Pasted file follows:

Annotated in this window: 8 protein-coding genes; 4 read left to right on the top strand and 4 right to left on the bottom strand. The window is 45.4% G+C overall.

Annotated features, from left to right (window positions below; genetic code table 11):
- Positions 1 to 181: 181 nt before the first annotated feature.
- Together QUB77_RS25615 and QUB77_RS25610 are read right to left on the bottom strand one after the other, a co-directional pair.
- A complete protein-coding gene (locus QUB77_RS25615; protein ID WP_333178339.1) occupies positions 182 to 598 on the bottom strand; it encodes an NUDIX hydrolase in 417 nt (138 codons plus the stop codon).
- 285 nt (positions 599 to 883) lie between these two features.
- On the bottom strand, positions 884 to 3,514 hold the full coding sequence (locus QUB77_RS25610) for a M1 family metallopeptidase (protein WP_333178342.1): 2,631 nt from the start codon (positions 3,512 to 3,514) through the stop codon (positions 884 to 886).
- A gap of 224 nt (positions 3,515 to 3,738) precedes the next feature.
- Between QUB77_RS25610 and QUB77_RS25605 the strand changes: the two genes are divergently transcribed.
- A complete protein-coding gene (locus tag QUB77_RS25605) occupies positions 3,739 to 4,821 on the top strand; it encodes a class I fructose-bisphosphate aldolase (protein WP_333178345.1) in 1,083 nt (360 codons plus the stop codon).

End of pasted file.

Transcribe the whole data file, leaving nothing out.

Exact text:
Annotated in this window: 8 protein-coding genes; 4 read left to right on the top strand and 4 right to left on the bottom strand. The window is 45.4% G+C overall.

Annotated features, from left to right (window positions below; genetic code table 11):
- Positions 1 to 181: 181 nt before the first annotated feature.
- Together QUB77_RS25615 and QUB77_RS25610 are read right to left on the bottom strand one after the other, a co-directional pair.
- A complete protein-coding gene (locus QUB77_RS25615; protein ID WP_333178339.1) occupies positions 182 to 598 on the bottom strand; it encodes an NUDIX hydrolase in 417 nt (138 codons plus the stop codon).
- 285 nt (positions 599 to 883) lie between these two features.
- On the bottom strand, positions 884 to 3,514 hold the full coding sequence (locus QUB77_RS25610) for a M1 family metallopeptidase (protein WP_333178342.1): 2,631 nt from the start codon (positions 3,512 to 3,514) through the stop codon (positions 884 to 886).
- A gap of 224 nt (positions 3,515 to 3,738) precedes the next feature.
- Between QUB77_RS25610 and QUB77_RS25605 the strand changes: the two genes are divergently transcribed.
- A complete protein-coding gene (locus tag QUB77_RS25605) occupies positions 3,739 to 4,821 on the top strand; it encodes a class I fructose-bisphosphate aldolase (protein WP_333178345.1) in 1,083 nt (360 codons plus the stop codon).